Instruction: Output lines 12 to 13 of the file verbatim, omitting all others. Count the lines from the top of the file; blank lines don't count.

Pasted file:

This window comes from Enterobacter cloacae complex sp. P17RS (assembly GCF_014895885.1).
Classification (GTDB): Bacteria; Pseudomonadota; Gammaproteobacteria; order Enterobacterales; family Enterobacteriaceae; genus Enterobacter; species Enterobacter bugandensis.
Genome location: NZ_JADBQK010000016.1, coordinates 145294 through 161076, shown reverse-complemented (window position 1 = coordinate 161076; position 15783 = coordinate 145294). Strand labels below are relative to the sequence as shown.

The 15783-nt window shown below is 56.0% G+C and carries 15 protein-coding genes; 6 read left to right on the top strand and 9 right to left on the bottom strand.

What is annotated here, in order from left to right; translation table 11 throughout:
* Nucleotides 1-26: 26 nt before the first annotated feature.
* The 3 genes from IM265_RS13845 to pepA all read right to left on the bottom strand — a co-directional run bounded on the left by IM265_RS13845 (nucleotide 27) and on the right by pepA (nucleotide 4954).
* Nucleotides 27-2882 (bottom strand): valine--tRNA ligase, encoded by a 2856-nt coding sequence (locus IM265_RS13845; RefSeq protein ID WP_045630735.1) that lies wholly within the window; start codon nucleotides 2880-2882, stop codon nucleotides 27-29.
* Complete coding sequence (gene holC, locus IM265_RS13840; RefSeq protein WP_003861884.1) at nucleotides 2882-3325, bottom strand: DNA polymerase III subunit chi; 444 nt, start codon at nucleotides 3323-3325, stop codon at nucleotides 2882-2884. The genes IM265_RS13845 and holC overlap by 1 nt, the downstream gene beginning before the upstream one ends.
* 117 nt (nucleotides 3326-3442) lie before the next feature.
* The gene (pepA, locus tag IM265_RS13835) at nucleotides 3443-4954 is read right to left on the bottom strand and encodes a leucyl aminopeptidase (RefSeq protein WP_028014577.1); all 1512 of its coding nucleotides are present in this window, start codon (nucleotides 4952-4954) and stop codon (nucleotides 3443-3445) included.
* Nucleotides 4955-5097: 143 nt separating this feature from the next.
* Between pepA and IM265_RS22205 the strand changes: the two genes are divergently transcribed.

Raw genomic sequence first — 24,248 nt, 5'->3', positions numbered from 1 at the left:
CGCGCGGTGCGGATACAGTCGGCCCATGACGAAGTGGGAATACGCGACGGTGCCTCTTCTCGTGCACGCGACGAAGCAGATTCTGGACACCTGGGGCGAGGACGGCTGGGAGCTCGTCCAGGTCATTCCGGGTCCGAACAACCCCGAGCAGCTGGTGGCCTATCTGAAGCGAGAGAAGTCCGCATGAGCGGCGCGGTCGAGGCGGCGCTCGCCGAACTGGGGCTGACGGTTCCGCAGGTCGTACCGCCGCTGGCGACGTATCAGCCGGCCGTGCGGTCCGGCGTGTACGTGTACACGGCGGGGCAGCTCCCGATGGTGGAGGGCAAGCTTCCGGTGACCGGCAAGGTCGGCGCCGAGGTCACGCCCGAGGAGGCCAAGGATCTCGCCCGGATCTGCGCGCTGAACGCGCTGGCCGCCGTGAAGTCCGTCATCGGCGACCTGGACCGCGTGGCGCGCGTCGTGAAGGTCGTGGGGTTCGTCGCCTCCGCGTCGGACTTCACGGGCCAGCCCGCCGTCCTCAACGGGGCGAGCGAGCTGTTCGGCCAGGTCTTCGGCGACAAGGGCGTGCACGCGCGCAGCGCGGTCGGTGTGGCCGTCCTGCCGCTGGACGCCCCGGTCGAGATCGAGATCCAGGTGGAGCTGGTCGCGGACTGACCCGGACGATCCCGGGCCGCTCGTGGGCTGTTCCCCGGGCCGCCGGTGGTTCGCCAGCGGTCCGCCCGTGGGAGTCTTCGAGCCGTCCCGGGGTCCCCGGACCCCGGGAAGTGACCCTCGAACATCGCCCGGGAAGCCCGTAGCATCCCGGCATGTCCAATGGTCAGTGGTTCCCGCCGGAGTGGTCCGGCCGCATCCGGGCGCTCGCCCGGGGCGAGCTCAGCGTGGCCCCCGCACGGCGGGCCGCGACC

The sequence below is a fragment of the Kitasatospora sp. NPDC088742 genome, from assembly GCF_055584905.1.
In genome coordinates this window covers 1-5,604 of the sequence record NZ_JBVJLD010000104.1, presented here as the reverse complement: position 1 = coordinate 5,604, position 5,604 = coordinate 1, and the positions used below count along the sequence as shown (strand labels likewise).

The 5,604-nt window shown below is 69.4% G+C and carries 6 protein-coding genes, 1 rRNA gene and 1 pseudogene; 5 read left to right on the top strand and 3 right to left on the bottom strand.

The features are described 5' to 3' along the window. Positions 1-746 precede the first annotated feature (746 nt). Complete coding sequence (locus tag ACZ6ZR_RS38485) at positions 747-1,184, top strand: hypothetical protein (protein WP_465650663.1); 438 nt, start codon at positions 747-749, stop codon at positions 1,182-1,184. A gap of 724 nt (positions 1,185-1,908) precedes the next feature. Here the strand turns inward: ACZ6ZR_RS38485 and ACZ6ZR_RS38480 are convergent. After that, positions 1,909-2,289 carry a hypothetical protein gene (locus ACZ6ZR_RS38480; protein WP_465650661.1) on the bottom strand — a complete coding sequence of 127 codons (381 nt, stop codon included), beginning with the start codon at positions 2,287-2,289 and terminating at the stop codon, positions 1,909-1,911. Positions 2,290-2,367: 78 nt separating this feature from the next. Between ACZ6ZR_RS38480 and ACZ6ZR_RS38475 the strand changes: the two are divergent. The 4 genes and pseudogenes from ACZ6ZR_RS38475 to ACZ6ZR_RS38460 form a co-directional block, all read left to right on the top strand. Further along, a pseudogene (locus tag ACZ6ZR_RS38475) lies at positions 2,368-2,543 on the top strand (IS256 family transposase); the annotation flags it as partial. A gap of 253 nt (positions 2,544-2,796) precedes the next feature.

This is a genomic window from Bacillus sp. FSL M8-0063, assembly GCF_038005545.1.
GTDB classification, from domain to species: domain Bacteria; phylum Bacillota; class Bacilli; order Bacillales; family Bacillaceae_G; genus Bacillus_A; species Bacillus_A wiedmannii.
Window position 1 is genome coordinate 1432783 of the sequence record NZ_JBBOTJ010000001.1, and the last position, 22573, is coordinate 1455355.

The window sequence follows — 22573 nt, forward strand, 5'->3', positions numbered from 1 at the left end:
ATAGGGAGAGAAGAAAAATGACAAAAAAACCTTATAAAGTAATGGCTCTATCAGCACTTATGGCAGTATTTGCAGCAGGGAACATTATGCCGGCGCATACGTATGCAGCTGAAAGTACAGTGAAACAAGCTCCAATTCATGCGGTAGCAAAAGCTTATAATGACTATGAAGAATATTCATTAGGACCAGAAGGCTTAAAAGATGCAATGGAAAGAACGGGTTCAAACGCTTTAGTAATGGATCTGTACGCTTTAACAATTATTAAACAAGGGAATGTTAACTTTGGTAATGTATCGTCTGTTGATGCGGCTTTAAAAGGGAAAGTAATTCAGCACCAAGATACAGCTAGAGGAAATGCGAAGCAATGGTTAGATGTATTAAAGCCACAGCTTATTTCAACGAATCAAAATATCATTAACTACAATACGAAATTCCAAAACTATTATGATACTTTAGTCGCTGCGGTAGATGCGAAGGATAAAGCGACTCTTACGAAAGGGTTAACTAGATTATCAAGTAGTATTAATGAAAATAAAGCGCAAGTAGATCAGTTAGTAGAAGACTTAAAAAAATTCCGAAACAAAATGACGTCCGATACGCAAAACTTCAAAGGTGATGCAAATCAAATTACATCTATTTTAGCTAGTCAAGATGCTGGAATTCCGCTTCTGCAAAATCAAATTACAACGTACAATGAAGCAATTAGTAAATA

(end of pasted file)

* Nucleotides 4955-5097: 143 nt separating this feature from the next.
* Between pepA and IM265_RS22205 the strand changes: the two genes are divergently transcribed.